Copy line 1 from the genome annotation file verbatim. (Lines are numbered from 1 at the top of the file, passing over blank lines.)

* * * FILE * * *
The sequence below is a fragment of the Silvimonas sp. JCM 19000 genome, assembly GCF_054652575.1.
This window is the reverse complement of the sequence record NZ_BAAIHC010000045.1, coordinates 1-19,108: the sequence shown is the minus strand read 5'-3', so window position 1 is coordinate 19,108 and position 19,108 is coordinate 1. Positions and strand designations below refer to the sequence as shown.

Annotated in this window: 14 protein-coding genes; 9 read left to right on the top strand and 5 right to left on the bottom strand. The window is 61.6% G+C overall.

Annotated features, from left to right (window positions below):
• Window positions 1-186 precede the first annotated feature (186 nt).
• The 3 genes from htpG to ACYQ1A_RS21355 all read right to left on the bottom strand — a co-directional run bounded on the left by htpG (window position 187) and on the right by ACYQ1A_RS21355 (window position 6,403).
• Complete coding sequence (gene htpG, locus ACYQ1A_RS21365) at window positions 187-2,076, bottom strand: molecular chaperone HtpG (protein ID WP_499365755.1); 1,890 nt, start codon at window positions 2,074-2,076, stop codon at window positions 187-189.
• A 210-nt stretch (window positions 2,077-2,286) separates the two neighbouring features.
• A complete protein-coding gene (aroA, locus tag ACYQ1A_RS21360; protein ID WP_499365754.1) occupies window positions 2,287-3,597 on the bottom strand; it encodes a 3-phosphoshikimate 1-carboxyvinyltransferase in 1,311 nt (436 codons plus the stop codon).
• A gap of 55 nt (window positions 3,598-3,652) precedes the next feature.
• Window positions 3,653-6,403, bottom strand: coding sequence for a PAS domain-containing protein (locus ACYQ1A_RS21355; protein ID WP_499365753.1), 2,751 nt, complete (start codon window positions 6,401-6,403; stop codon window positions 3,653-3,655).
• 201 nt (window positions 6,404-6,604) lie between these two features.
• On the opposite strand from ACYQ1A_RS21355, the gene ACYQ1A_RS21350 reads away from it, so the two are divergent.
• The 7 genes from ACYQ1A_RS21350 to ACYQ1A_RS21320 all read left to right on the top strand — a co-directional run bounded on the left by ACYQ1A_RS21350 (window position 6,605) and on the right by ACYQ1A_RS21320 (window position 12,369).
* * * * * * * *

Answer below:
The sequence below is a fragment of the Silvimonas sp. JCM 19000 genome, assembly GCF_054652575.1.